Looking back on the 2009 term of the Supreme Court (which, despite its name, took place mostly in 2010), we can look over a large number of decisions handed down by the Roberts Court. Some are good, some are bad, and one in particular is very, very bad.
First, the good.
In McDonald vs. Chicago, the Court ruled that the inability of the federal government to pass laws violating the right to bears arms, which the Court had recently solidified in the Columbia vs. Heller decision (which centered on the District of Columbia), also applied to state and local governments. This decision will greatly strengthen Second Amendment rights throughout the country, and it is something that 21st Century Jeffersonians should cheer about.
In a victory for both gay rights and the separation of church and state, the Court ruled in Christian Legal Society vs. Martinez that a Christian group at the University of California cannot deny the right of homosexual students the join their organization if it wishes to receive financial support from the university, which is supported by public funds. This decision reinforces the point that taxpayer dollars cannot be used for discriminatory purposes or to fund specifically religious activities.
In Graham vs. Florida, the Court laid down the opinion that giving juveniles life in prison without the possibility of parole for crimes other than homicide. If locking as child up in prison for the rest of their natural life is not cruel and unusual punishment (and hence prohibited by the Eighth Amendment), then nothing is.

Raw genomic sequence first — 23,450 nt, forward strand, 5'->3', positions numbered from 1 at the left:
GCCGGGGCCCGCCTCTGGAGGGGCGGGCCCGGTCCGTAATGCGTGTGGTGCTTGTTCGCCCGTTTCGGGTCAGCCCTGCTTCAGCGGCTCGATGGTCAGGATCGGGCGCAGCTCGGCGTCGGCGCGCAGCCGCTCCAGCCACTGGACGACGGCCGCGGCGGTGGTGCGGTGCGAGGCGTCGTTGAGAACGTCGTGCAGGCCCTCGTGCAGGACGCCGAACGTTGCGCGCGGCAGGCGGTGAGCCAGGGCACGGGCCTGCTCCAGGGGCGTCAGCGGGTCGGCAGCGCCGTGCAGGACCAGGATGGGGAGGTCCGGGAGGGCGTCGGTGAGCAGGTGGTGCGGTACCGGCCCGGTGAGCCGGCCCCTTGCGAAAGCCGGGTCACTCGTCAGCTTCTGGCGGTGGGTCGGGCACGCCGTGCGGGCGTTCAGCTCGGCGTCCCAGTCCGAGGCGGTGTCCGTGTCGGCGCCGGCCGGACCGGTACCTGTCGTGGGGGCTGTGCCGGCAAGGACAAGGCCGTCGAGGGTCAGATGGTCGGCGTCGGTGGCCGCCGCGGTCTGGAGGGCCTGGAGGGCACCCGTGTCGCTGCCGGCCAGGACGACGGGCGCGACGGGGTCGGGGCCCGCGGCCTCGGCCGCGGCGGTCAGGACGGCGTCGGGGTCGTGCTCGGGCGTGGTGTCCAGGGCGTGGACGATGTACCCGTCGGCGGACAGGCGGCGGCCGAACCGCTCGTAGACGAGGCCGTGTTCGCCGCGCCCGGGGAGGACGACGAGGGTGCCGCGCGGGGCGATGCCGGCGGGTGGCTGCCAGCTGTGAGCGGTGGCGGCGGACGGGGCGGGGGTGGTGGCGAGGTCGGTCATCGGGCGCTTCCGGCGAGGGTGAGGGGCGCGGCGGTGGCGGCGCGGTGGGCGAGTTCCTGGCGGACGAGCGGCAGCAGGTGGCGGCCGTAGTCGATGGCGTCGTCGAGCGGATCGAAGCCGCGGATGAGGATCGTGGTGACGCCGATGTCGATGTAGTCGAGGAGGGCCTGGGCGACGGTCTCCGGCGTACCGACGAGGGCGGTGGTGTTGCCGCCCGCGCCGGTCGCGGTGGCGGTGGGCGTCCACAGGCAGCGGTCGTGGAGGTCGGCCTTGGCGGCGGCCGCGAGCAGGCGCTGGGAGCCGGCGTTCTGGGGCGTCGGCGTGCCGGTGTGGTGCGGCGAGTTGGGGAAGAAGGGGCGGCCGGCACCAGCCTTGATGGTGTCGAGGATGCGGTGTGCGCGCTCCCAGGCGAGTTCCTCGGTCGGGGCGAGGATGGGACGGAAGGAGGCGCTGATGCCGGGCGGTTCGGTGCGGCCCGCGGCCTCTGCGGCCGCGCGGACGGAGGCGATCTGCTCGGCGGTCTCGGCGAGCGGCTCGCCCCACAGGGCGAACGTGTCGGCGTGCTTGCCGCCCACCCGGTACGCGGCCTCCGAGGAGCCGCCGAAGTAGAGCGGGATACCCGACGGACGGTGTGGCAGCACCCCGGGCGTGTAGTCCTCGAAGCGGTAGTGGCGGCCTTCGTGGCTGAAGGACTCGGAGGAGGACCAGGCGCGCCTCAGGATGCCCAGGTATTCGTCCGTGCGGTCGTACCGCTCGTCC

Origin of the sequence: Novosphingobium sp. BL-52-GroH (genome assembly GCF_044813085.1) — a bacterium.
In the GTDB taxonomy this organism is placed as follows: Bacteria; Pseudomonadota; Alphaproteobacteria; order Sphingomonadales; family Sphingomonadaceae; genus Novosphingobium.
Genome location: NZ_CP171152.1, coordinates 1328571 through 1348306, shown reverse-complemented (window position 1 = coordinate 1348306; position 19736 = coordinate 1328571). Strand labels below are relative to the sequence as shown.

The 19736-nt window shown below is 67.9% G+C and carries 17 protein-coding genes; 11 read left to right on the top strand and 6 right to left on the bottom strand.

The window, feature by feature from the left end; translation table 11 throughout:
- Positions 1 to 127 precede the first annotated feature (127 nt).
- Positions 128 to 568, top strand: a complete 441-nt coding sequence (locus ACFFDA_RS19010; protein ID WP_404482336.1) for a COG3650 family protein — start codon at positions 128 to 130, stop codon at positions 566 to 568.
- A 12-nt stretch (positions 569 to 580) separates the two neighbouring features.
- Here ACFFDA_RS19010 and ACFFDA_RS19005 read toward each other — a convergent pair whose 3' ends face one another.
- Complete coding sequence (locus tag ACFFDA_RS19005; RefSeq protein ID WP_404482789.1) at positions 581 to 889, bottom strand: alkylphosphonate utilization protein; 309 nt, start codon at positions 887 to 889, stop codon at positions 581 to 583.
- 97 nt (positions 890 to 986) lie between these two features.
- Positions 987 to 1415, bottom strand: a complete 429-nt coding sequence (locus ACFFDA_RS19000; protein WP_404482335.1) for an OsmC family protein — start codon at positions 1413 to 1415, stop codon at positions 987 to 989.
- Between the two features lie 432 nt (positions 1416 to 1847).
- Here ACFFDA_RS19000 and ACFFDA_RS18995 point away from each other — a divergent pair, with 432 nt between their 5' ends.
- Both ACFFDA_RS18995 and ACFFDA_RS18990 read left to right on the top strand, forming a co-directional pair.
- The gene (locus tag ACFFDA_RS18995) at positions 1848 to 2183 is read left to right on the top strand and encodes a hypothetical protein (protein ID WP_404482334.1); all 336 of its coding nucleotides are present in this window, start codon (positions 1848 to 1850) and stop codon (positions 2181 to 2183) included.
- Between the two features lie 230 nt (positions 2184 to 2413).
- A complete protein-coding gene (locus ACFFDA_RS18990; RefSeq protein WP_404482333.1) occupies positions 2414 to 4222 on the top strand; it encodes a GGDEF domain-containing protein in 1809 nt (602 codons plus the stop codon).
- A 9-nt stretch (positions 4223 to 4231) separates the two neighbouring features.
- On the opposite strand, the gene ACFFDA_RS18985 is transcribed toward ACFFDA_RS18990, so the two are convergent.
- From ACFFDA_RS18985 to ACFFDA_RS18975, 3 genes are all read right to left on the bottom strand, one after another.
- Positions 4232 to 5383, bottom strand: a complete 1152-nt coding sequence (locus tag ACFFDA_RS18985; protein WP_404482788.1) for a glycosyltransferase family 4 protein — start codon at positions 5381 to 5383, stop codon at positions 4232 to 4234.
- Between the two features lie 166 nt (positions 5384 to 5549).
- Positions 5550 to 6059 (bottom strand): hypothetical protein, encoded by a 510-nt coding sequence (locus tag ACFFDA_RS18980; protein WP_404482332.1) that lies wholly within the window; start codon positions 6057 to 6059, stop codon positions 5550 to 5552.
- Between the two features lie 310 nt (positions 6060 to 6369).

Second, the bad.
In the Holder vs. Humanitarian Law Protect, the Court ruled that even speech can be considered a provision of material support for terrorism. This outrageous decision subverts the freedoms ensured by the First Amendment, and should have been much bigger news that it actually was. Bizarrely, even advising an organization designated as a terrorist group to renounce violence can now be considered as providing material support to terrorism. This was a nonsensical decision and one we will regret.
In Berghuis vs. Thompkins, the Court made the rather illogical ruling that a person under arrest has to specifically and vocally assert his or her right to remain silent. Citizens posses constitutional protections under natural law, and they do not need to vocally assert them in order to have them. This decision undermines Miranda rights and should concern all 21st Century Jeffersonians.
And finally, the very, very bad.
The best known decision of the term, Citizens United vs. Federal Election Commission, was also the most disastrous. In yet another 5-4 ruling, the Court decided that laws limiting financial campaign contributions by corporations were an unconstitutional violation of free speech. In equating money with speech, the Court essentially opened the floodgates to unlimited masses of corporate dollars that will swamp elections across the country. Holding to the ideal of "one-citizen-one-vote" is critical if the dream of a truly Jeffersonian republic is ever to be achieved, and this decision was a body blow to that ideal.
Dealing with the nefarious influence of money on the American election process one of the greatest challenges our nation must deal with, through the enactment of comprehensive campaign finance reform and the implementation of a system of public financing. With this disastrous decision, the Supreme Court set back progress in that battle by decades, if not a century.
The sad truth, which has been recently reinforced by the confirmation hearings for Elena Kagan, is that the Supreme Court has long since evolved from being a constitutional judge to being a partisan tennis match. We even, without irony or outrage, refer to the Court's "liberal" wing and "conservative" wing, forgetting the fact that there should be only a single "constitutional" bloc. This term had a blend of good and bad decisions, but also highlighted continued problems with what the Supreme Court has become.